7 The First Draft

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This chapter will cover how to write your first draft.

Sections in this chapter

The first draft

Before you can edit, you need a first draft. Writing this draft can be one of the more difficult challenges in the writing process, often you ask yourself “Where do I start?”

Your approach to writing will depend on your personal habits and whether you are writing an abstract, manuscript, book, or thesis. In general, you can try to follow the writing process below:

  • Planning: identify objective, audience, scope
  • Organization: create an outline, think about the story
  • First draft: don’t aim for perfection, aim for done
  • Editing: as recursive revision process for style, cohesion, clarity, completeness, accuracy, etc.
  • Proofreading: final detailed checking for consistency


Scientists spend a lot of time planning their research and experiments, but tend to overlook this stage of writing. Before the writing process begins, and even at the outset of the research project, you should think about the objectives, questions, and audience for your research. Always keep your mind in the “Big Picture”.


Common Journal Article Format

  • Introduction
  • Methodology
  • Results
  • Discussion
  • Conclusion
  • References

The organization of manuscripts and theses often follows a format set by the publisher or by your institution, making it easy to start with a basic outline template (see sidebar). Within these prescribed sections, you need to use knowledge of your research and field to organize your writing.

Later in this module will get into specific format and organization techniques for proposals, manuscripts, and theses. For now, below you will find some general strategies to help you organize your writing.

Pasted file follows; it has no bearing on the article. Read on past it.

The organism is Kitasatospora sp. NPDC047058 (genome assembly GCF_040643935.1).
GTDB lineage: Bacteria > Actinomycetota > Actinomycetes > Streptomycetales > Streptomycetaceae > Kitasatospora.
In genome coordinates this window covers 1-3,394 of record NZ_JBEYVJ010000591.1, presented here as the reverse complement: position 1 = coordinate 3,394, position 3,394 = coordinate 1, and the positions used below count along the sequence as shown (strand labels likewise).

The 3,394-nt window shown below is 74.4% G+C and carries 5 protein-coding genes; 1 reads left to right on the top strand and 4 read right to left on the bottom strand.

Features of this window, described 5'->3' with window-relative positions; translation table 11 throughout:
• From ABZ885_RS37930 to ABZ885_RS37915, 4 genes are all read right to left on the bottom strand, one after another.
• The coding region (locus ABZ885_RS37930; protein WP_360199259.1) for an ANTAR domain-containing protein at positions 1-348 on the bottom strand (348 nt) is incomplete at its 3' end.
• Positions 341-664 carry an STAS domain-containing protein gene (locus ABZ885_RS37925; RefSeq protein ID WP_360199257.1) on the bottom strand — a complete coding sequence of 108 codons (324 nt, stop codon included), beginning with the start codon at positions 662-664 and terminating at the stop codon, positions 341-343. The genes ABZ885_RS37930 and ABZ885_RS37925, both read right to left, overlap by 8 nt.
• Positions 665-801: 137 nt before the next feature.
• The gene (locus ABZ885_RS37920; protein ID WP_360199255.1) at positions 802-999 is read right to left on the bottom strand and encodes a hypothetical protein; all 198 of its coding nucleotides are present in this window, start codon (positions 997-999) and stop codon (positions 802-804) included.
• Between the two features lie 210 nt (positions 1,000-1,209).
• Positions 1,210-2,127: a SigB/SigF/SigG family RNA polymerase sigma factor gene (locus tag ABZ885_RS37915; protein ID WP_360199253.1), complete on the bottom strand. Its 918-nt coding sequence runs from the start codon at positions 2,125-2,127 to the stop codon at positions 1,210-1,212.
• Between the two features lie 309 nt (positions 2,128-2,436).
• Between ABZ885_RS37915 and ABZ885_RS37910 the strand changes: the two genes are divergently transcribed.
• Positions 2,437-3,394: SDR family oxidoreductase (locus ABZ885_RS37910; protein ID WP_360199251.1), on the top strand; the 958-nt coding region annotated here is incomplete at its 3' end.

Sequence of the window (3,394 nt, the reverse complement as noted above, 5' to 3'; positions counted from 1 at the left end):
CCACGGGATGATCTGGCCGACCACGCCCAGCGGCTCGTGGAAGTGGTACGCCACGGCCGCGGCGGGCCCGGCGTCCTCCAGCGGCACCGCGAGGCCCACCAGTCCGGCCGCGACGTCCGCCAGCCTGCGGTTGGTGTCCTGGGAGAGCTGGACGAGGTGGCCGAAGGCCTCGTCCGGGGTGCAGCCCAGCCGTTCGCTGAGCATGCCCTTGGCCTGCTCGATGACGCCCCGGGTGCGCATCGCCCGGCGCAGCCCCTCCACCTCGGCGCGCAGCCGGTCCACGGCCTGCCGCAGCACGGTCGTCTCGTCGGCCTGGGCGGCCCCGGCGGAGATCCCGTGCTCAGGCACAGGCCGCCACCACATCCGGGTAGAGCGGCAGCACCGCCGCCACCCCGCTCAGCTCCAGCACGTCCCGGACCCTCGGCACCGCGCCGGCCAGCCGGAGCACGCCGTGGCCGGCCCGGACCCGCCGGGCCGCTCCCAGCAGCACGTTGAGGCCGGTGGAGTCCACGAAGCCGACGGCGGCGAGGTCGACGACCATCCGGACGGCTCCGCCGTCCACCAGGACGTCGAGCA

Tip #1: Use slides to organize your thoughts.
As you saw in the Writing Basics chapter, each paragraph should have a single topic or “key message”. You can use PowerPoint so help separate and organize these topics. Create one slide for each key message from your project, and then organize and combine similar topics by moving slides.

Tip #2: Write a single sentence summary of other work related to yours

Notes on Box on Carolyn's Desk
Chris Campbell, CC BY-NC 2.0

Citation is important for maintaining academic integrity. During your graduate degree or scientific research project, you will find yourself reading dozens of research articles, and you need to keep track of what was done in each and where those ideas came from. It is useful to try to write a single sentence (or two) that summarizes how the research in the paper relates to your own work. This can be done the old fashioned way by printing the paper and adding a post-it note to the first page. Or you can use a citation manager (EndNote, Mendeley) or OneNote to keep track electronically.

Tip #3: Record yourself talking about what you want to write
Sometime’s it’s easier to just talk. Verbal discussion of science is less formal and doesn’t require grammar or spelling. Even if you are talking to yourself, it can help you get your ideas flowing. If you want to capture everything, record yourself or use a transcription tool (e.g., in Camtasia) to turn your speech into text.
Tip #4: “Perfect is the enemy of done” –Catherine Carrigan
Writing is a challenge for almost everyone, and perfectionism can make it nearly impossible to write your first draft. Remember that you can fix your spelling, grammar, the order of your ideas, and format in the Editing stage and just write as much as possible!






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Principles of Scientific Communication Copyright © 2020 by Amanda Bongers and Donal Macartney is licensed under a Creative Commons Attribution-NonCommercial 4.0 International License, except where otherwise noted.

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